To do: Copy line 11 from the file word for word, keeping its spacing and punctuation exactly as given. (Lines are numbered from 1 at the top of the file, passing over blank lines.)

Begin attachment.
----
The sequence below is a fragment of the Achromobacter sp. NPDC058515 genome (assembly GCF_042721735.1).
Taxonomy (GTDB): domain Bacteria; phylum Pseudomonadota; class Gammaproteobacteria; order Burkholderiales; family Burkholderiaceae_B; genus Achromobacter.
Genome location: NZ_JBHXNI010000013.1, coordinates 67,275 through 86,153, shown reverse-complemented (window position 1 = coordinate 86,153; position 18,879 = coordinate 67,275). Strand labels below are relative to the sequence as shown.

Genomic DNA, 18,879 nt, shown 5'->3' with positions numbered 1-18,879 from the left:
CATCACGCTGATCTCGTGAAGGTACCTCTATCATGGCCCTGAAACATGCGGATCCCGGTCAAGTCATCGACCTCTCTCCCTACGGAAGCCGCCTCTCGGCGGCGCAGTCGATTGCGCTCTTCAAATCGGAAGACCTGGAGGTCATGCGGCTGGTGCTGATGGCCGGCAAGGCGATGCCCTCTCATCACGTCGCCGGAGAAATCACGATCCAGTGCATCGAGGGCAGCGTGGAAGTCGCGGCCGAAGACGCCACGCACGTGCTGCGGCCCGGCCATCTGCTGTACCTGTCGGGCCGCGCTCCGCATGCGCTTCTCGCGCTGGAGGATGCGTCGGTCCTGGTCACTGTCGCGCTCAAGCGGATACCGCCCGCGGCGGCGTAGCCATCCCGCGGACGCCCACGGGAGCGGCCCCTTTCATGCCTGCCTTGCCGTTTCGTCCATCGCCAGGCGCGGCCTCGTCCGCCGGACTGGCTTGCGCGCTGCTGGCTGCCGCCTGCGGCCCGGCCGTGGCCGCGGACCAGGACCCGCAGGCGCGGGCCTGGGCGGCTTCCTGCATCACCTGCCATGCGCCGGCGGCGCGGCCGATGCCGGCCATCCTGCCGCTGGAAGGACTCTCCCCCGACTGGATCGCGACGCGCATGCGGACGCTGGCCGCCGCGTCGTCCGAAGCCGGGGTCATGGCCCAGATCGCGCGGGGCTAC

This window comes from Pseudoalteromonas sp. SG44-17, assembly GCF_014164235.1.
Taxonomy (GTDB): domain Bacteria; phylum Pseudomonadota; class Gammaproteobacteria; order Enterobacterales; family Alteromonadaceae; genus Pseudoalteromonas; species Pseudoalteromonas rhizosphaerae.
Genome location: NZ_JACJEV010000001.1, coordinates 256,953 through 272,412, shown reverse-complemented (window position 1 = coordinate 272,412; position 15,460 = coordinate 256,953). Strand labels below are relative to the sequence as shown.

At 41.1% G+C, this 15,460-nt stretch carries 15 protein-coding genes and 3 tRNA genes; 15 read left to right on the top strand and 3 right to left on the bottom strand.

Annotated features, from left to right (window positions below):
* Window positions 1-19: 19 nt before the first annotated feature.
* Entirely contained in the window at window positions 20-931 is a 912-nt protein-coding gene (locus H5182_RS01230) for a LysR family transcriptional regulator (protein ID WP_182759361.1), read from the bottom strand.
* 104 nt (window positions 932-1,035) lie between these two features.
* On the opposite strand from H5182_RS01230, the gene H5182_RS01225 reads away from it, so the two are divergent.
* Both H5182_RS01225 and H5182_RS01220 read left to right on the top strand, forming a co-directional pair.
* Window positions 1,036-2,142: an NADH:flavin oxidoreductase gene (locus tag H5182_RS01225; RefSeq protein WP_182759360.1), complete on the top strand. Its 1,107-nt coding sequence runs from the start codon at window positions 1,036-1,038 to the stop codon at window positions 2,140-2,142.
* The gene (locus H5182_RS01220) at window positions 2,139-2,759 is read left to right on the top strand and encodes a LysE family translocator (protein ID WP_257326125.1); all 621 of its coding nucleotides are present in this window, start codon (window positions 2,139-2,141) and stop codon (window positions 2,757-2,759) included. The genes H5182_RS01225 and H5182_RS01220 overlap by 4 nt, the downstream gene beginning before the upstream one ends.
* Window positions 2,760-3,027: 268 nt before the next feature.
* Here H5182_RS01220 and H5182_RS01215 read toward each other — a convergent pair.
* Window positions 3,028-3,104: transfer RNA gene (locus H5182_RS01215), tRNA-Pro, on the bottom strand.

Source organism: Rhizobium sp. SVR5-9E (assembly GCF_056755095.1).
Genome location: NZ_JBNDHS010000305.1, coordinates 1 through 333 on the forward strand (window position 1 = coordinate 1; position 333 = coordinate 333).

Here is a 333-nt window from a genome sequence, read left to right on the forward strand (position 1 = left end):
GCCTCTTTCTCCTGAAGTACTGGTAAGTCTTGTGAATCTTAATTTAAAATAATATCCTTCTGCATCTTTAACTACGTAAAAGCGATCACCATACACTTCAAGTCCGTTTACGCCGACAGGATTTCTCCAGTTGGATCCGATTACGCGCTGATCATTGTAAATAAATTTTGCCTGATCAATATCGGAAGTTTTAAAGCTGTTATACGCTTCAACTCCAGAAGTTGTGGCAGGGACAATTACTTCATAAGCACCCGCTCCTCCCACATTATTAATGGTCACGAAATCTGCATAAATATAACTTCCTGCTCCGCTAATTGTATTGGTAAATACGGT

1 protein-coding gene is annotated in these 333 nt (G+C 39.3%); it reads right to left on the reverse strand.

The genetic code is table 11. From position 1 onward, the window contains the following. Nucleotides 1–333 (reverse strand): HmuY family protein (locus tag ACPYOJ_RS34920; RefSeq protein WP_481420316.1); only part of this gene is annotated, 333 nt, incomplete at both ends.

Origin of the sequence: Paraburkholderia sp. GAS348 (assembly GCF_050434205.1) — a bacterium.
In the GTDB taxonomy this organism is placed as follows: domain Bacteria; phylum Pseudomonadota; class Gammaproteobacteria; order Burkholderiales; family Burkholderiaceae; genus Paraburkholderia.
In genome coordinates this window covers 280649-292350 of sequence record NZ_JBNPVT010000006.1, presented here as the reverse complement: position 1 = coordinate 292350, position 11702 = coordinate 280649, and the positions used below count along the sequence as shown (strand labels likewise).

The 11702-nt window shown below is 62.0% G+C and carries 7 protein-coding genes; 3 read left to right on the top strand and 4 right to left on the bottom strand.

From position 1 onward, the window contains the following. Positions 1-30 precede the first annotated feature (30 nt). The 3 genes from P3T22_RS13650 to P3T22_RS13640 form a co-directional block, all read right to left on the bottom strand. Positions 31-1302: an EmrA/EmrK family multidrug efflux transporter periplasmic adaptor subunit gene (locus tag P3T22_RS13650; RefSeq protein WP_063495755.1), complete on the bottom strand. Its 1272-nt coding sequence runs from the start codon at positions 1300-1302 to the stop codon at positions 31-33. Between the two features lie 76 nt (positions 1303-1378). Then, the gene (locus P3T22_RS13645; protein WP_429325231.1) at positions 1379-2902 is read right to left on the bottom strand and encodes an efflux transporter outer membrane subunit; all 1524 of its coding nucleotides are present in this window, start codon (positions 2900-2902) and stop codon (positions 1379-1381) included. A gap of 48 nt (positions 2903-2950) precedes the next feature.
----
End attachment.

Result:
* Window positions 1-19: 19 nt before the first annotated feature.